following the Agrippa purge. That is more than a decade after Jesus's death.
                  I think we might usefully define "early Christianity" as that phase of
                  Christian history coming before the leadership of James at Jerusalem.

                  - - - - - - -

                  BRUCE (earlier): Jesus ignored food purity rules, he ignored Sabbath rules.
                  He consorted with the unclean, with tax collectors and other people beyond
                  the Pharisaic pale.

                  RON: What I don't understand is why you take Mark's portrayal of Jesus in
                  these story incidents as historical, when Mark had a clear motive to broaden
                  the horizons of the Jesus movement.

                  BRUCE: It's not hard to understand, and of course I have said it before.
                  Briefly, I take seriously the developmental trajectories linking all the
                  Gospels in a single large sequence, in which Jesus is progressively
                  divinized, the family of Jesus (most conspicuously his mother) are
                  progressively respected, John the Baptist progressively fades from the scene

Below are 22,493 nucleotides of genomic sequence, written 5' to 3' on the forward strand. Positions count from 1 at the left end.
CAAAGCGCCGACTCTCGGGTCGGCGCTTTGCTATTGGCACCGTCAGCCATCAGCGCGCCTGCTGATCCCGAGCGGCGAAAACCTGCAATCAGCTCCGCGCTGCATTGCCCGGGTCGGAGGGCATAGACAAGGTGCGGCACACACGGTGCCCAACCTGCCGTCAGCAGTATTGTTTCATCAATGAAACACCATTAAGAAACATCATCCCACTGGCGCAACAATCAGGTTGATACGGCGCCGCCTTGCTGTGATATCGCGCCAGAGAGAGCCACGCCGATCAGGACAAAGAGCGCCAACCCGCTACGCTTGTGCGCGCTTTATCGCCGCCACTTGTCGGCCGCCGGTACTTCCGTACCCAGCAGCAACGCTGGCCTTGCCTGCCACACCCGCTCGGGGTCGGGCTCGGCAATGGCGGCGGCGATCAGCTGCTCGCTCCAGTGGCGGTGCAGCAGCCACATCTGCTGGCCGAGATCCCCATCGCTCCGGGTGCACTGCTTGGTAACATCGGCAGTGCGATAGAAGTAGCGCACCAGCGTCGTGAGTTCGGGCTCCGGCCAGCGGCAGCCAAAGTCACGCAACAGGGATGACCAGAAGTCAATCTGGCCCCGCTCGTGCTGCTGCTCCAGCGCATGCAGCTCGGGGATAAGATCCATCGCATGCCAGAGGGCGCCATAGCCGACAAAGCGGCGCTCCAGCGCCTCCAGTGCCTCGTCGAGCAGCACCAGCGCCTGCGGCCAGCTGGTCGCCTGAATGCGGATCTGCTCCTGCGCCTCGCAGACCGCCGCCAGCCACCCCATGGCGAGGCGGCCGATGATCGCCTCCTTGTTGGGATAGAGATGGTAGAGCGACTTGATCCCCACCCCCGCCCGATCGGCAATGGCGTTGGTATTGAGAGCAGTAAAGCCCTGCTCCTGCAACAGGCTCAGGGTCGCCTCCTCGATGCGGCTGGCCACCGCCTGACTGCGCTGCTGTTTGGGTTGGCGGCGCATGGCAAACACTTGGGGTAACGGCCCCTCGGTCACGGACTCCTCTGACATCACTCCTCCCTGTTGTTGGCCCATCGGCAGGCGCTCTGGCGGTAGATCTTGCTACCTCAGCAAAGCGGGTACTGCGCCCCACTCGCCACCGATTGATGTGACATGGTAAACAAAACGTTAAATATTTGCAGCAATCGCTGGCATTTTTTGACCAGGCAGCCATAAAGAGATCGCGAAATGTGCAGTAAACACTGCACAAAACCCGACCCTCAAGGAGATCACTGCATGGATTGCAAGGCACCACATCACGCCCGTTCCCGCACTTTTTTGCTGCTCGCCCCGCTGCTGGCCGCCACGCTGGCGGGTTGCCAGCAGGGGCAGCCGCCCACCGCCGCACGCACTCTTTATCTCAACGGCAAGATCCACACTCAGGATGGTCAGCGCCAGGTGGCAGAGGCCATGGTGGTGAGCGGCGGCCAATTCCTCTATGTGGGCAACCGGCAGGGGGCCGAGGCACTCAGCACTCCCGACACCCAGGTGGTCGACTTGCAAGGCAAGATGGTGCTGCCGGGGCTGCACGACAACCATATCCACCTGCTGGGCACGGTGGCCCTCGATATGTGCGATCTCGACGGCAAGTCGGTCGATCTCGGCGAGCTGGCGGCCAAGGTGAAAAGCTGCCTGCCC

as the mentor of Jesus, and the Jerusalemization of Jesus's career proceeds
                  to absurd lengths. For a short version of that argument, see

                  http://www.umass.edu/wsp/alpha/method/index.html

                  and click on Gospel Trajectories, partway down. It will be noted that this
                  Methods page contains standard stuff, nothing idiosyncratic to myself;
                  nothing that Tischendorf would have been surprised at (in fact, Tischendorf
                  contributed one of its mainthreads).

                  The presumption, that is, the statistically and historically likely
                  conclusion, for any Gospel passage is that a passage in Mark is likely to be
                  earlier than its counterpart (or its replacement) in any other Gospel or
                  Gospels. As to James, who in Mark is included with Jesus's mother and his
                  other brothers in thinking Jesus crazy, this is one of the passages noted
                  already by Hawkins as likely to have been altered or ignored by the later
                  Gospels as unbecoming to the later image of Jesus. I think he has the right
                  of it. And I think the Pauline evidence above cited goes far to reinforce
                  his case. Not that it much needed reinforcing, but confirmation is always
                  welcome.

                  RON: It is indisputable that the Jesus movement started inside Judaism and
                  ended outside Judaism. This trajectory must have left traces in the synoptic
                  gospels.

                  BRUCE: It not only left traces, it is celebrated as history in Acts II (the
                  second version, which carries the story of Christianity to the point of
                  final separation from Judaism, and an exclusive concentration on the